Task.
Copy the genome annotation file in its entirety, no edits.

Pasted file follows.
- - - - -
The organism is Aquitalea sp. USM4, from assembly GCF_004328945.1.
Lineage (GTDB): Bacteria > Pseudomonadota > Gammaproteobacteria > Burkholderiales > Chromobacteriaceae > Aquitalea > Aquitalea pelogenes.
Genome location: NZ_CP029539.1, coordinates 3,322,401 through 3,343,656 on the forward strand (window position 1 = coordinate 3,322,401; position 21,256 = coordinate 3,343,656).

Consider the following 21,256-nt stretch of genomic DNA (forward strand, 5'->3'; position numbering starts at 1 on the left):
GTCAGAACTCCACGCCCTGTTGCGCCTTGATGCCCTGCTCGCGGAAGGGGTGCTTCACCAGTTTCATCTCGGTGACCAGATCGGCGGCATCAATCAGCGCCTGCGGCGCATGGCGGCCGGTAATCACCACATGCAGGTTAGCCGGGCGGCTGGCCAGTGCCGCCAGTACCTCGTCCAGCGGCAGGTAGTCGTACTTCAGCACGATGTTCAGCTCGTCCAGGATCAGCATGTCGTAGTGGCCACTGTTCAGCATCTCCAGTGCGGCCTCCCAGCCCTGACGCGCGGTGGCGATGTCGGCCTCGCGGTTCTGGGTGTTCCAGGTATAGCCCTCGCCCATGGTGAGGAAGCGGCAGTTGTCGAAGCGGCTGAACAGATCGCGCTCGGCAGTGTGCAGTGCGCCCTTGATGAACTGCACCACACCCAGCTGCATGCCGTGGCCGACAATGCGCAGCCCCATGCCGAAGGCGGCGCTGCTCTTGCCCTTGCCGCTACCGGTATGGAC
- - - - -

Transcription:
The organism is Aquitalea sp. USM4, from assembly GCF_004328945.1.
Lineage (GTDB): Bacteria > Pseudomonadota > Gammaproteobacteria > Burkholderiales > Chromobacteriaceae > Aquitalea > Aquitalea pelogenes.
Genome location: NZ_CP029539.1, coordinates 3,322,401 through 3,343,656 on the forward strand (window position 1 = coordinate 3,322,401; position 21,256 = coordinate 3,343,656).

Consider the following 21,256-nt stretch of genomic DNA (forward strand, 5'->3'; position numbering starts at 1 on the left):
GTCAGAACTCCACGCCCTGTTGCGCCTTGATGCCCTGCTCGCGGAAGGGGTGCTTCACCAGTTTCATCTCGGTGACCAGATCGGCGGCATCAATCAGCGCCTGCGGCGCATGGCGGCCGGTAATCACCACATGCAGGTTAGCCGGGCGGCTGGCCAGTGCCGCCAGTACCTCGTCCAGCGGCAGGTAGTCGTACTTCAGCACGATGTTCAGCTCGTCCAGGATCAGCATGTCGTAGTGGCCACTGTTCAGCATCTCCAGTGCGGCCTCCCAGCCCTGACGCGCGGTGGCGATGTCGGCCTCGCGGTTCTGGGTGTTCCAGGTATAGCCCTCGCCCATGGTGAGGAAGCGGCAGTTGTCGAAGCGGCTGAACAGATCGCGCTCGGCAGTGTGCAGTGCGCCCTTGATGAACTGCACCACACCCAGCTGCATGCCGTGGCCGACAATGCGCAGCCCCATGCCGAAGGCGGCGCTGCTCTTGCCCTTGCCGCTACCGGTATGGAC